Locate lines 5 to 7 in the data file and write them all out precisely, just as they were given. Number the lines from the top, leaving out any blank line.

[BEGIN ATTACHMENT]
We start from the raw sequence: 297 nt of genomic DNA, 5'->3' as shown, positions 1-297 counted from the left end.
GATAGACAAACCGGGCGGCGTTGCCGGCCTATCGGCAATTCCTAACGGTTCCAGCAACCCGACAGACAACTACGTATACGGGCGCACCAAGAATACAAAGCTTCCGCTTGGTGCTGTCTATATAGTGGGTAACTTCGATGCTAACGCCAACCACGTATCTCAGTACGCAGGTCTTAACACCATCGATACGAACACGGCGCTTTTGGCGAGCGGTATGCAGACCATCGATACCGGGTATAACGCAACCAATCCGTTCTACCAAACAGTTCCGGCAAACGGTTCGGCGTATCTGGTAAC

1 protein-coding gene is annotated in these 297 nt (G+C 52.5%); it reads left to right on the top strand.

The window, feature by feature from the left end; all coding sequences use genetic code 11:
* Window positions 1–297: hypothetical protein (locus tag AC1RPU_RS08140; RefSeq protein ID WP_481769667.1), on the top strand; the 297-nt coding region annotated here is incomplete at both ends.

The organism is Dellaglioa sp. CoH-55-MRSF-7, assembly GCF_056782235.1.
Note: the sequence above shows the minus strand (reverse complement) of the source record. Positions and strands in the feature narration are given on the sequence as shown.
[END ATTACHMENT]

* Window positions 1–297: hypothetical protein (locus tag AC1RPU_RS08140; RefSeq protein ID WP_481769667.1), on the top strand; the 297-nt coding region annotated here is incomplete at both ends.

The organism is Dellaglioa sp. CoH-55-MRSF-7, assembly GCF_056782235.1.
Note: the sequence above shows the minus strand (reverse complement) of the source record. Positions and strands in the feature narration are given on the sequence as shown.